• Dissimilatory metal reducing bacteria (DMRB) can influence geochemical processes that subsequently affect the speciation the speciation and lability of metallic contaminants within natural environments. Most investigations into the effect of DMRB on sediment geochemistry utilize various synthetic oxides as the FeIII source (e.g. ferrihydrite, goethite, hematite, hydrous ferric oxide), providing for well-controlled experiments. However, these materials do not necessarily emulate the actual mineralogical composition of natural systems, nor do they account for the effect of sediment mineralogy on microbial activity and/or microbially induced geochemical processes. Our experiments with a divalent metal (ZnII) indicate that, while sediment mineralogy may have littlemore » effect on the net rate of microbial iron reduction, it does impact the resultant speciation of reduced iron and sediment associated transition metals. These data demonstrate that microbial reduction of synthetic goethite carrying previously sorbed ZnII increased both [ZnII-aq] and the proportion of sorbed ZnII that is insoluble in 0.5 M HCl. Microbial reduction of FeIII in similarly treated iron-bearing clayey sediment (Fe-clay) and hematite sand had no similar effect. Moessbauer spectroscopy data indicate that small amounts of ferrihydrite present in the synthetic VHSA goethite are preferentially consumed during FeIII reduction, a process that may result from FeII-driven conversion of ferrihydrite to goethite. Microbial reduction of Fe-clay did not permanently alter iron speciation within the Fe-clay. Zinc k-edge XAS data collected for ZnII previously sorbed to VHSA goethite and Fe-clay indicate that microbial FeIII reduction altered ZnII bonding in fundamentally different ways for VHSA goethite and Fe-clay. In VHSA goethite, XANES data indicate ZnO6 octahedra in both sterile and reduced samples. EXAFS data indicate a slightly increased average Zn-O coordination number and a slightly higher degree of long range order in the reduced sample. This result may be consistent with enhanced ZnII substitution within goethite in the microbially reduced sample, though these data do not show the large increase in the degree of Zn-O-metal interactions expected to accompany this change. In Fe-clay, XANES data indicate that microbial FeIII reduction transforms Zn-O polyhedra from octahedral to tetrahedral coordination and leads to an increased degree of multiple scattering. EXAFS data indicate formation of a ZnCl2 moiety that may also incorporate some Zn-O bonds in the microbially reduced sample. These data indicate that, while many sedimentary iron minerals are easily reduced by DMRB, the geochemical effects of microbial FeIII reduction are highly dependent on sediment iron speciation. Thus, one must consider the effects of sediment mineralogy when investigating the effect of microbial processes on trace metal geochemistry.« less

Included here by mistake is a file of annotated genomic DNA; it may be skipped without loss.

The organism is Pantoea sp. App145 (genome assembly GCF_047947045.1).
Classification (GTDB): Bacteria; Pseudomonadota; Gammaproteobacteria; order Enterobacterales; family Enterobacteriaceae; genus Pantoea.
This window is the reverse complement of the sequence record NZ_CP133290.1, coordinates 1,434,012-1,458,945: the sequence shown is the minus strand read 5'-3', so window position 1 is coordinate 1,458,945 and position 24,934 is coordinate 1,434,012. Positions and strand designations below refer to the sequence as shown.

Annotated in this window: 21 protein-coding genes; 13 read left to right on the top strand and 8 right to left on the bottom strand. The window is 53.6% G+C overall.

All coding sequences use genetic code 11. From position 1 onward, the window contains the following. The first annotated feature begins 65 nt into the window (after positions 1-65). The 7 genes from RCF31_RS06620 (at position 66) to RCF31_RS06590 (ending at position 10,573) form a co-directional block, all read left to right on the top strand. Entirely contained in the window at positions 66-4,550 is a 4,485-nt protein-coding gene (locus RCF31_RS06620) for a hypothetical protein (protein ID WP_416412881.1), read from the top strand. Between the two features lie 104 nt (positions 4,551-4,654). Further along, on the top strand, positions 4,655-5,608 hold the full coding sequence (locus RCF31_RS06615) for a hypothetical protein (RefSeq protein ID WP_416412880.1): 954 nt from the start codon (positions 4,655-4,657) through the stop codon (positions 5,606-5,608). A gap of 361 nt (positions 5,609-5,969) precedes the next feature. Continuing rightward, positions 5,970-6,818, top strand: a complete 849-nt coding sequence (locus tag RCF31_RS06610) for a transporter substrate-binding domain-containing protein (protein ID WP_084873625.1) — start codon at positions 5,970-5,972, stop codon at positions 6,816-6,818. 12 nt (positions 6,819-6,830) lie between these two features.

• We report results from an extensive study on the speciation of zinc (Zn) and its relation to the mobility and bioavailablity of this element in a smelter contaminated soil and an in situ remediated area of this soil 12 yr after the application of cyclonic ash and compost. Emphasis was placed on the role of neoformed precipitates in controlling Zn speciation, mobility and bioavailability under different environmental conditions. Twelve years after remediation, the pH of the treated and non-treated soil differed by only 0.5 pH unit. Using state-of-the-art electron and X-ray microscopies in combination with micro-focused extended X-ray absorption finemore » structure ({micro}-EXAFS) spectroscopy, no major differences in Zn speciation were found between samples of the treated and non-treated soil. In both soils, 30% to 50% of Zn was present in smelter related minerals (willemite, hemimorphite or gahnite), while 50% to 70% of Zn was incorporated into newly formed Zn precipitates. Contrary to the non-treated soil, the treated soil did not contain gahnite or sphalerite; it is possible that these minerals were dissolved under the higher pH conditions at the time of treatment. Desorption experiments, using a stirred flow technique with a 0.1 mol/L CaCl{sub 2} (pH 6.5) and a HNO{sub 3} (pH 4.0) solution were employed to determine the exchangeable Zn fraction and the Zn fraction which will be mobilized under more extreme weathering conditions, respectively. No significant differences were found in desorption behavior between the treated vs. non-treated soil. Bioavailability tests, using the R. metallidurans AE1433 biosensor showed that {approx}8% of total Zn was bioavailable in both the treated and non-treated soils. It was concluded that the incorporation of Zn into newly formed precipitates in both the treated and non treated soils leads to a significant natural attenuation of the exchangeable/bioavailable Zn fraction at near neutral pH conditions. At lower pHs, conditions not favorable to the formation of Zn precipitates, the pool of Zn associated with the secondary Zn precipitates is potentially more bioavailable.« less